It usually isn’t the best idea to put too much stock into Supreme Court oral arguments, for a number of reasons. But given the amount of skepticism the justices seemed to show for President Barack Obama to make recess appointments to the National Relations Board, it’s hard not to wonder if the Court’s already made up its mind in NLRB v. Noel Canning—and what this might mean for the world of labor law.
My experience is that oral arguments, while often interesting, rarely open much of a window into exactly how a court will actually decide the case. Today’s Supreme Court argument in NLRB v. Noel Canning may be an exception.
The Constitutional standing of President Barack Obama’s National Labor Relations Board recess appointments heads into murky waters as the Supreme Court heard the oral arguments in the NLRB v. Noel Canning case on Monday morning.
Separation of powers between the executive and legislative branches took the forefront during this morning’s Supreme Court argument in NLRB v. Noel Canning, which involves the issue of whether President Obama’s recess appointments to the National Labor Relations Board were valid.
In perhaps the most important constitutional case involving the NLRB since the constitutionality of the National Labor Relations Act (“NLRA” or “Act”) was decided 76 years ago in Jones & Laughlin v. NLRB, the Supreme Court this morning heard argument in NLRB v. Noel Canning.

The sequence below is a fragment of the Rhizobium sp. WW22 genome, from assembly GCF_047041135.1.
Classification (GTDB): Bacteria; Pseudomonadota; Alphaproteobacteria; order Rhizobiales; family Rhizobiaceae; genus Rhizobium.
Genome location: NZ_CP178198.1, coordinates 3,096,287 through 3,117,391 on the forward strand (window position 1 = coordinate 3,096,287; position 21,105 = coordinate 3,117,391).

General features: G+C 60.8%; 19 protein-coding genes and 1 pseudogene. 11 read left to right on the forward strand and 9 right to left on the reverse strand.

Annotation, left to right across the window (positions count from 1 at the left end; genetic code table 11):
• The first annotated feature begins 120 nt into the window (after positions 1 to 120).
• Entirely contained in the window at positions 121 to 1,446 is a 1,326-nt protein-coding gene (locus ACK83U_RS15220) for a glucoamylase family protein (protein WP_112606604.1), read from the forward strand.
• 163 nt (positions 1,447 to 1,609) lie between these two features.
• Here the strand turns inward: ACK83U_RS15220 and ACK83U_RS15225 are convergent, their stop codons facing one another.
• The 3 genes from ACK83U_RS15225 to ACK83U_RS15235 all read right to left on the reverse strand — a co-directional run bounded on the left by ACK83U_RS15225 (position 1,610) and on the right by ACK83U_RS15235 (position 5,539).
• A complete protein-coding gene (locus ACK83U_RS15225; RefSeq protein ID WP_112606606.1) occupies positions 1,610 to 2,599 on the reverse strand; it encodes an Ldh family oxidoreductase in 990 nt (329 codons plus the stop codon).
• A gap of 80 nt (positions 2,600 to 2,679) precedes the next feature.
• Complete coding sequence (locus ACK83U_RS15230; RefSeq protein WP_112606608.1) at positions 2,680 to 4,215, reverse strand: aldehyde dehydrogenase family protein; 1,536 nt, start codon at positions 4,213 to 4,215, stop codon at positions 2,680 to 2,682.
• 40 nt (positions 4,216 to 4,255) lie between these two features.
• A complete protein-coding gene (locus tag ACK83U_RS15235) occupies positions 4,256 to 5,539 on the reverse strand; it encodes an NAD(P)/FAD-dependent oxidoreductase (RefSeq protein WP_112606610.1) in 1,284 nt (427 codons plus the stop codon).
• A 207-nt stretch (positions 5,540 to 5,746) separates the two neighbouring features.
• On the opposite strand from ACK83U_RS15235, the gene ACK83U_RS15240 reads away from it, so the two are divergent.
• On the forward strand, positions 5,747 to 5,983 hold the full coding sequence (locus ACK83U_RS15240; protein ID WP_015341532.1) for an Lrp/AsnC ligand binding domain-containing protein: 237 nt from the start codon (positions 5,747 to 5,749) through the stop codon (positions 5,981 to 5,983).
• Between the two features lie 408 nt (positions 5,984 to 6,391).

This morning the Supreme Court will hear oral arguments in NLRB v. Noel Canning involving the validity of the president’s recess appointments to the National Labor Relations Board.
As we previously reported, the United States Court of Appeals for the D.C. Circuit in Noel Canning v. NLRB, 705 F.3d 490 (D.C. Cir. 2013) struck down President Barack Obama’s “recess appointments” of three members of the National Labor Relations Board (“Board”) as unconstitutional, placing into question the legitimacy of numerous (mostly pro-union/employee) decisions issued during 2012.
On October 22, an NLRB administrative law judge found that an employer violated the National Labor Relations Act when it refused to bargain with a union that had been certified by the Board unless the union agreed that any deal would be voided if the U.S. Supreme Court upholds the D.C. Circuit’s decision in Noel Canning. 12-CA-101034.
This week marks the first Monday in October, which for Supreme Court watchers is a holiday: the start of a new term. While not everyone gets that excited about the new term, there are several cases that the Court intends to hear this term that merit attention from businesses in the automotive sector.
Following a term with many employment-related decisions—and with outcomes emphatically pro-employer—the United States Supreme Court will hear the first oral arguments of its 2013-2014 term, which are currently scheduled to begin on October 7, 2013.